The heavily-trafficked national security blog's core writers have moved on and Wired is still looking into its options
Is Wired.com's Danger Room blog done? It sure looks like it.
All four of the national security blog's core contributors — founder Noah Shachtman, Spencer Ackerman, David Axe and Robert Beckhuser — have exited within the first two weeks of June, updates have been nearly non-existent despite the tremendous amount of recent national security news, and Wired will only say it's discussing the future of the blog.
Wired.com editor-in-chief Mark McClusky denies that the site intends to end Danger Room, telling TheWrap: "We're going to be thoughtful about how we move forward and assess what's best for the Wired community, and the best way to continue our amazing security coverage."
But David Axe thinks Wired didn't seem particularly interested in keeping Danger Room's existing staff on after Ackerman and Shachtman left, saying "Wired didn't try hard enough to keep me."
Wired has yet to name any of the departed staffer's replacements or announce its future plans for the blog. The usually prolific Danger Room has posted all of two articles in June so far – one of which was Shachtman's announcement, leaving Danger Room readers to wonder when and if their blog will ever return to form.
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"Spencer and I just got great job offers, so we decided to take 'em," Shachtman tells TheWrap about the close proximity of his and Ackerman's departures: "I was really sad to leave [Danger Room], and Wired. But after six-plus years, I wanted to try something different. And so with a really heavy heart, I said goodbye to my baby."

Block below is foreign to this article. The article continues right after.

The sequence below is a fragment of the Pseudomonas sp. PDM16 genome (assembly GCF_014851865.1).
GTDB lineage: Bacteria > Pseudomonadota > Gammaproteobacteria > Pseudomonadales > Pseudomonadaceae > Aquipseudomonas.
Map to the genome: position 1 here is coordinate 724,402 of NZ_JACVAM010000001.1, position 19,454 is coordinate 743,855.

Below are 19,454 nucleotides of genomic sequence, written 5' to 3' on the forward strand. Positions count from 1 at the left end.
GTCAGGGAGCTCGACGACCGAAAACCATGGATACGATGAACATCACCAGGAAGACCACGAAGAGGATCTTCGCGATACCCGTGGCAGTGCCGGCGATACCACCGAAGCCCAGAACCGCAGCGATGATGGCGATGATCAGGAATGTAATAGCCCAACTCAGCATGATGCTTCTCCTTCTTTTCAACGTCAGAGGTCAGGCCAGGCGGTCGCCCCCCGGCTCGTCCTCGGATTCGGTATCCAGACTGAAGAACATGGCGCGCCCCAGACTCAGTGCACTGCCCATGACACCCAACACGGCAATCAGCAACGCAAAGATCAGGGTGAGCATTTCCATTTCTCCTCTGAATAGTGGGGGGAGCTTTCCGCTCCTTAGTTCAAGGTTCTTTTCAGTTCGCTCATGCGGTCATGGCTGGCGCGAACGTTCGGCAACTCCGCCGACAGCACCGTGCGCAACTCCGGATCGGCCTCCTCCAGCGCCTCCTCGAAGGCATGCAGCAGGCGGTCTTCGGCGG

Meanwhile, Evan Hansen, Wired.com's longtime editor-in-chief until last February, grabbed Axe and contributor Robert Beckhusen for Medium, where he is now a senior editor. Hansen says Medium will fully supports Axe and Beckhusen, "first rate reporters who broke a lot of news for DR for many years while I was EIC at Wired.com, and we're thrilled to have them on board at Medium."
Just one year ago, the New York Times lauded Danger Room's success – it had thousands of Twitter followers, 10 percent of Wired.com's traffic (19 million monthly unique visitors, according to Wired.com), the Pentagon's ear, some big scoops and a National Magazine Award under its belt.
Exactly one year later, on June 10, founder Noah Shachtman posted a good-bye message. After six years at Wired, he was moving on to an executive editor position at Foreign Policy.
Shachtman was the last of Danger Room's core writing team to announce his departure: Spencer Ackerman moved on to Guardian as its national security editor just in time to contribute to its huge NSA scoop, while Axe and Beckhusen brought their "War is Boring" blog to Medium.
When Wired was fully behind it, Danger Room reported from the front lines of Afghanistan and broke several stories about government wrongdoings and malfeasance. It would be a shame to lose that voice because Wired and Wired.com's new editors-in-chief don't know what to do with it.